• Overlooking vs Passive Surveillance – the Context Report’s statement that potential overlooking has been “managed through setbacks and provision of appropriate screening and/or fenestration design” is difficult to reconcile with the Report’s frequent references to the increased security the development offers adjoining residences via the provision of “increased passive surveillance opportunities”.

All residents attending the Planning Conference objected to the development proposal and were consistent in their attitude of “tone it down” (as reported in the recent Leader article). While residents accept that the development of the site is inevitable, they believe the current proposal constitutes over development and is possibly the result of an “ask for everything but be prepared to accept less” approach.  GERA supports the residents’ calls for Council to reject the current proposal and request a re-submission for a “toned down” detailed plan which addresses the issues raised by the residents and includes

• analysis (issues and solutions) of the site’s underground water sources, and
• protection of residential amenity during construction

Please note, not all issues raised by residents are included above (eg. location of the telecommunications tower). No doubt additional issues will be raised during the application approval/rejection process. These issues will be highlighted in subsequent postings.

OPEN SPACE – THE CONTINUING ALMA CLUB SHAM

NEWS FLASH

The Alma Sports Club was just sold at auction for $7.94m.  Glen Eira has just lost a unique opportunity to acquire significant open space.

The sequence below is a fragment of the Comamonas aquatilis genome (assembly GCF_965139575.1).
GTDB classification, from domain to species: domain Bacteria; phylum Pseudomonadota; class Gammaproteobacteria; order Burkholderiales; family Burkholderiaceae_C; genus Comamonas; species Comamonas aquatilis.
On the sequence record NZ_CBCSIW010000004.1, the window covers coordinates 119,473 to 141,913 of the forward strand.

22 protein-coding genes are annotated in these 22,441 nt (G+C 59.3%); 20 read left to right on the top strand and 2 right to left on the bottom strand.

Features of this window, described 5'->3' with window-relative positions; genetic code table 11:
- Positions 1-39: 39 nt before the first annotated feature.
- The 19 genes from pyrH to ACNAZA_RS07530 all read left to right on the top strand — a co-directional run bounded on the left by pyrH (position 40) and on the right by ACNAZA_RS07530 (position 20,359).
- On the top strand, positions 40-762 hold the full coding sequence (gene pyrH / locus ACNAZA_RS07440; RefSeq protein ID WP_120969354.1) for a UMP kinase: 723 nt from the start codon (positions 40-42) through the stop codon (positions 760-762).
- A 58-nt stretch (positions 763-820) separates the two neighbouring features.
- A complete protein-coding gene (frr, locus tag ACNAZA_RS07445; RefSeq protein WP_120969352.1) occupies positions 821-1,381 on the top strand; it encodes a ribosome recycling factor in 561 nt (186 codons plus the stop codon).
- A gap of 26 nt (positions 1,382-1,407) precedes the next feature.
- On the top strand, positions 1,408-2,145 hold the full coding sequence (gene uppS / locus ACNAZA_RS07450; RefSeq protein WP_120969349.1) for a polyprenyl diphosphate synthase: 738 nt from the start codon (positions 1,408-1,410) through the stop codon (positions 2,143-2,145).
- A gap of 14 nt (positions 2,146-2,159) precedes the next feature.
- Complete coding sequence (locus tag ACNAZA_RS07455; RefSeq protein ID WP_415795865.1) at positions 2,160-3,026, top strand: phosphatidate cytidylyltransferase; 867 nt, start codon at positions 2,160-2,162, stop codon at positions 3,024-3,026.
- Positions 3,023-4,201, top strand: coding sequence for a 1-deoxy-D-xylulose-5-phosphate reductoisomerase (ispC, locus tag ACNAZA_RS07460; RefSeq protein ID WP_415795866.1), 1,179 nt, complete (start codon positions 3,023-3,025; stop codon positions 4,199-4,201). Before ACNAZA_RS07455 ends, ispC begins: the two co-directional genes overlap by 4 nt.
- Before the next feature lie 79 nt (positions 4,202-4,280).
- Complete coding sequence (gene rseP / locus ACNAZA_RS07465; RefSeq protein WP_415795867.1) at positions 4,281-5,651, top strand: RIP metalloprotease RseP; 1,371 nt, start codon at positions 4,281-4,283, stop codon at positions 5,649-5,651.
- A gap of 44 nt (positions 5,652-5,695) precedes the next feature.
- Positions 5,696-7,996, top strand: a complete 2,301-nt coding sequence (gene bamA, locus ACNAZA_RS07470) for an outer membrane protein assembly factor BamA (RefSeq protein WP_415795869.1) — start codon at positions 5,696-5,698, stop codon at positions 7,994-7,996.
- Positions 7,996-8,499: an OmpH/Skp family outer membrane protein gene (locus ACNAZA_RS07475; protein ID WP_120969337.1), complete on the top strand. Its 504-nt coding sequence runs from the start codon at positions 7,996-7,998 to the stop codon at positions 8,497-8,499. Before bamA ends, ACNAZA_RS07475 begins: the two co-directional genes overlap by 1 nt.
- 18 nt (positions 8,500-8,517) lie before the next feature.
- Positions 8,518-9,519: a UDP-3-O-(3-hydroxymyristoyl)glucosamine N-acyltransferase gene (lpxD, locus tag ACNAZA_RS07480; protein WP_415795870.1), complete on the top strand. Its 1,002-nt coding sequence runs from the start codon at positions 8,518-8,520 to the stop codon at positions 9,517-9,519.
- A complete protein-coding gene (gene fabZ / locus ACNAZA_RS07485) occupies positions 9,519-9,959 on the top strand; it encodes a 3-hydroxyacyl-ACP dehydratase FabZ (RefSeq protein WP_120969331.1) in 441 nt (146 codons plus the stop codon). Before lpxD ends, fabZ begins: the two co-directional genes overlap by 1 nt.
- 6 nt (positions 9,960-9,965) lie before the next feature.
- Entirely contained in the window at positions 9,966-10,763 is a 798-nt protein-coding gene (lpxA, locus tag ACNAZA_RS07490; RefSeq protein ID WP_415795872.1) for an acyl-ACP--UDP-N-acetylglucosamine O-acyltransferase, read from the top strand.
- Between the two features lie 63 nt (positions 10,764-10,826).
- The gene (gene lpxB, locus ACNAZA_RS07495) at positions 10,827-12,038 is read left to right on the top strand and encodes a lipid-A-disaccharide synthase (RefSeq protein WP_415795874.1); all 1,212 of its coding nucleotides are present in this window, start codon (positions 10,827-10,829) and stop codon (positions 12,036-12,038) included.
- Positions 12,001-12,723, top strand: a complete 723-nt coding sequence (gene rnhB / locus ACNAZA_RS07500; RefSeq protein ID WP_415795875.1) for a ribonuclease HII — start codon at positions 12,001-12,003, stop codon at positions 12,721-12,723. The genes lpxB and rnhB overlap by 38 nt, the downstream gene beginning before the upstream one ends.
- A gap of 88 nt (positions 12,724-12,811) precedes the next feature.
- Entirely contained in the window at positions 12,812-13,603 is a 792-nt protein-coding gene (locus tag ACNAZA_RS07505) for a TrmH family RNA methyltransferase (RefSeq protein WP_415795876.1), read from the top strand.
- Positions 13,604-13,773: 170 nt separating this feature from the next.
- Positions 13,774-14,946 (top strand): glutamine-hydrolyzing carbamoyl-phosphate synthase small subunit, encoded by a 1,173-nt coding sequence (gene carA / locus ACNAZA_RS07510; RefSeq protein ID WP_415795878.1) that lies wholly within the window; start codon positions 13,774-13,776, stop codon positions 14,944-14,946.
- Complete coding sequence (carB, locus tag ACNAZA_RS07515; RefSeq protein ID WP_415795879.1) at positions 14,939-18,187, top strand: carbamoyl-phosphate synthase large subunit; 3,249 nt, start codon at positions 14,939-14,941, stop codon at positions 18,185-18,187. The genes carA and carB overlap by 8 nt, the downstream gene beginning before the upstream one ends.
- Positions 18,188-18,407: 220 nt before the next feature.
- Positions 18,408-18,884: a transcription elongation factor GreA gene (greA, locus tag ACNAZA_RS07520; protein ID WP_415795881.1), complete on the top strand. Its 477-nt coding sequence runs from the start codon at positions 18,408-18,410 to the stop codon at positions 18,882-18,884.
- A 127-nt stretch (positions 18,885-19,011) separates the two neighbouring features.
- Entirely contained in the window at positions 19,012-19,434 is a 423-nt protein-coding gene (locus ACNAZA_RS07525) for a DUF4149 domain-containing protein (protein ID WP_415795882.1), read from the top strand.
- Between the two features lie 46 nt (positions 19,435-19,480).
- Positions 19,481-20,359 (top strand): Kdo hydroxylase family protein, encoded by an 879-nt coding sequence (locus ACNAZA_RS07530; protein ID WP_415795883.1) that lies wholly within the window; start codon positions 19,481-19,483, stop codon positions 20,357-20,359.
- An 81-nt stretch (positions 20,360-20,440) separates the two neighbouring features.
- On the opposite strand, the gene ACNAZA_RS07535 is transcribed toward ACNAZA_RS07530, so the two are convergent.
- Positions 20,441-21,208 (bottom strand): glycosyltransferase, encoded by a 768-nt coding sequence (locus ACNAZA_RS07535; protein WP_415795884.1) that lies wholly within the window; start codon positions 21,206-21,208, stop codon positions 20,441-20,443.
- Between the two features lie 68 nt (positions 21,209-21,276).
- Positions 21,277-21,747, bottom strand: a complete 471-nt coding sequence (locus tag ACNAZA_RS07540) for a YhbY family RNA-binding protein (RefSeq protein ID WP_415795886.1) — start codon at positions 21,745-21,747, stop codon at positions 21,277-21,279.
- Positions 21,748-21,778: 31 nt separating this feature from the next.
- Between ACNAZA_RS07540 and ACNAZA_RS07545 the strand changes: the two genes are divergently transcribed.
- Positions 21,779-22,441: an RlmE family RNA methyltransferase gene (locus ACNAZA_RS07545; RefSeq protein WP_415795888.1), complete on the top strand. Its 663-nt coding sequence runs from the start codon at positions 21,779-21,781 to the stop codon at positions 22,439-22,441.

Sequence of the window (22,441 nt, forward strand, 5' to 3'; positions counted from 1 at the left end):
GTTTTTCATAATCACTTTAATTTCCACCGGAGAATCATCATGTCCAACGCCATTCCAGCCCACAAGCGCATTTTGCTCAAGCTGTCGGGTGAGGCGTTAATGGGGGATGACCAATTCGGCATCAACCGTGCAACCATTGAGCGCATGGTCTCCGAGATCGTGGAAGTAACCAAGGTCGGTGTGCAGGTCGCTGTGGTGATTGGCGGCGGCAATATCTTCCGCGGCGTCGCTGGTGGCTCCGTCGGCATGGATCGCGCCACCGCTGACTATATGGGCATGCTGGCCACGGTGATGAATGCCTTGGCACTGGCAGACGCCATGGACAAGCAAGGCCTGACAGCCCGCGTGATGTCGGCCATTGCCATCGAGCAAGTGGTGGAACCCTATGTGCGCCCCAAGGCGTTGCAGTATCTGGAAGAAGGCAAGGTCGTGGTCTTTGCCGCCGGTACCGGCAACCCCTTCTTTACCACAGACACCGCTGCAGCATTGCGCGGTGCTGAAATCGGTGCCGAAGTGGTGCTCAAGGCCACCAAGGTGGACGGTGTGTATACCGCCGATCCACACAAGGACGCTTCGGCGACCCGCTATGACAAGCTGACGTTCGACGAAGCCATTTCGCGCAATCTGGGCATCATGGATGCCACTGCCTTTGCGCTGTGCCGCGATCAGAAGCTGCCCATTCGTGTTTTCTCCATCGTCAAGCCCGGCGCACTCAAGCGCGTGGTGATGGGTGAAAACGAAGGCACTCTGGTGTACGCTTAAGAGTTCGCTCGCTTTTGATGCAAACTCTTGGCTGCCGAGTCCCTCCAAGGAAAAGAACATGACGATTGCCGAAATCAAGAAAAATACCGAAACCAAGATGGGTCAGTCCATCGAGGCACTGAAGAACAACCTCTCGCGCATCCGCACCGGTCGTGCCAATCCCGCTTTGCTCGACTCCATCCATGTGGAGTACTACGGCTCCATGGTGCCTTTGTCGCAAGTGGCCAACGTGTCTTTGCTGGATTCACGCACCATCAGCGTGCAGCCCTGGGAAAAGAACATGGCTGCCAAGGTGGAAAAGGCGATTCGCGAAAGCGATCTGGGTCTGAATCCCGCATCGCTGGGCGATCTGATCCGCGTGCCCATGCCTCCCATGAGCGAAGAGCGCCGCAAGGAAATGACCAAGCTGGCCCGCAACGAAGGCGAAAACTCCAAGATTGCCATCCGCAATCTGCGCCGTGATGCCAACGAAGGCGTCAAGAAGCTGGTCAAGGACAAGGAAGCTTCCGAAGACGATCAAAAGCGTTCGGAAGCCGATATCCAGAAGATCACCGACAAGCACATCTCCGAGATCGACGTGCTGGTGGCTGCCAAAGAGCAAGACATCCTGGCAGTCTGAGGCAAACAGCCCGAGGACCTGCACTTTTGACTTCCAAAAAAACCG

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Following on from GERA’s previous posting re the sale and probable $100m redevelopment of the Alma Sports Club, residents should note that the potential sale/leaseback agreement between Council and the Alma Sports Club (a land locked site of 7100+ square metres, valued at $8m for $3m) was again not openly discussed at the last Council Meeting (14/8/2012).

The Alma Club

 Although the potential Alma Sports Club sale/leaseback was mentioned in response to a public question raised by a resident, the public question (presented below – (Council Meeting Minutes, 14th August, 2012 – Section 11.4) did not engender any discussion – it comprised a formal reading of the question and answer.  Cr. Penhalluriack dissented from the response.

Public Question 

In considering an offer from the Alma Sports Club to sell their property, did Council submit a proposal to the Club that would be acceptable to Council I.E. did Council submit a counter offer? Did Council consider utilising funds from Open Space contributions to fund the purchase?”

Public Question Answer*

The Mayor read Council’s response. He said:

“The Alma club proposed that Council buy, and then leaseback, the land to the club so that the club would continue to operate as before. Council did not accede to that proposition. Council spends far more each year on improvements to public open space than it receives in open space contributions. Council’s 2012-13 Budget and ten year Strategic Resource Plan already commit Council to spend the open space contributions expected to be received. A priority is to convert the former Glenhuntly reservoir to public open space. The reservoir is on two main roads and a tram line and is very accessible to the community.

Council has limited capacity for further borrowings. Council is budgeting to repay the GESAC loan over 14 years. Council also has to address the defined benefit superannuation shortfall which was notified to all Councils earlier this month. In those circumstances, Council has not put a counter
proposal to the Club.

Council understands that negotiations are underway for the proceeds from sale of the site to be used to improve community recreation facilities in Glen Eira.

In the event of future subdivision of the land, a public open space contribution would be involved and Council would propose to take that in the form of land to be used to provide a park for the local community.”